The way to revitalize public transportation in a post-pandemic world and make Chapel Hill a less driver-dependent city is through funding bus projects. The consistency of transit is a top priority for drivers. Imagine not having to control the time of the bus perfectly, but knowing reliably that it would come every 10 minutes. This comes from funding more buses and more routes.

Transit consistency also means ensuring that the journeys themselves are short and fast once there are people on the bus. The speed of bus journeys can be improved by creating separate designated bus lanes made possible by Bus Rapid Transit projects.

Fortunately, Chapel Hill has already received funding for such a project at the end of last year. The North-South Bus Rapid Transit Project (NS BRT) received a federal grant to continue with his design plans. However, this money only covers a fraction of the total cost of the project.

The jump from Chapel Hill to BRT is a big step, but it is a slow and bureaucratic process to get such massive projects up and running. The current timeline does not assume the service will begin until 2026.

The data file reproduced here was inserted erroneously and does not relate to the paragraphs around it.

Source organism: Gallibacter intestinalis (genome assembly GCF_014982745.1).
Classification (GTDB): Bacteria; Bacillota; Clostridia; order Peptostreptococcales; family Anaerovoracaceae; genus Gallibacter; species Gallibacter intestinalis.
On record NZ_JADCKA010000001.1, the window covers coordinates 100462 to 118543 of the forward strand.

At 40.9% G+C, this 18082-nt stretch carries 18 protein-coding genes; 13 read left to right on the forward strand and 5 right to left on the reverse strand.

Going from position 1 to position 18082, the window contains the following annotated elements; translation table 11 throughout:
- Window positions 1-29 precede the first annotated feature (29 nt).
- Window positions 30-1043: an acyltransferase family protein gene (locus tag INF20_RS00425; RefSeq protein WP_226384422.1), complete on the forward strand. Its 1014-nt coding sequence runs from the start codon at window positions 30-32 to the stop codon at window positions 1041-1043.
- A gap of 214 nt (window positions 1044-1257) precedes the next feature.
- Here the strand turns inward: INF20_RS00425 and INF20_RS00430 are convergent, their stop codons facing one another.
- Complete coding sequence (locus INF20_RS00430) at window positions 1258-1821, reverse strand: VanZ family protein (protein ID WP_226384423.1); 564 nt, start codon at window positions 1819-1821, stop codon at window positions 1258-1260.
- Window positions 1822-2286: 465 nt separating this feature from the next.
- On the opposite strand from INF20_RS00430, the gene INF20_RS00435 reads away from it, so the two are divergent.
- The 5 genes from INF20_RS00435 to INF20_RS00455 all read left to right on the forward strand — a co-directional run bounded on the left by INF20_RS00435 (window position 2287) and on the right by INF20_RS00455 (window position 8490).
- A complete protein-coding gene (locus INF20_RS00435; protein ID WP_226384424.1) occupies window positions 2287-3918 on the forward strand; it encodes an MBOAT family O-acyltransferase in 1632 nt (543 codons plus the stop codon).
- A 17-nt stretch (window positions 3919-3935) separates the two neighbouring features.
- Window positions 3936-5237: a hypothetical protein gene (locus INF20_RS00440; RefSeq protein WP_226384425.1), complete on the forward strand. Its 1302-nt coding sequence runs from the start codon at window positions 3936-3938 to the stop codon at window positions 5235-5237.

However long it takes, the truth remains that implementing these transitory projects is the best way to make our city more accessible. More projects like BRT and increasing bus frequency mean reducing our carbon footprint, boosting the local economy and ultimately making Chapel Hill a more desirable place to be.

And maybe next time the absence of the bus will not be a moment of panic and despair.

@b_rappaport

opinion@dailytarheel.com

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Rob Ukrop column: It is time to convey again sports activities and leisure | Columnists







Richmond Kickers’ Ryley Kraft celebrated his goal with fans in a game against Greenville on August 29.

By Rob Ukrop

The Richmond Kickers are incredibly proud to be part of the larger RVA sports and entertainment community. Founded in 1993, we’re the longest running professional soccer franchise in the United States, a championship pedigree and, most importantly, deep community connection.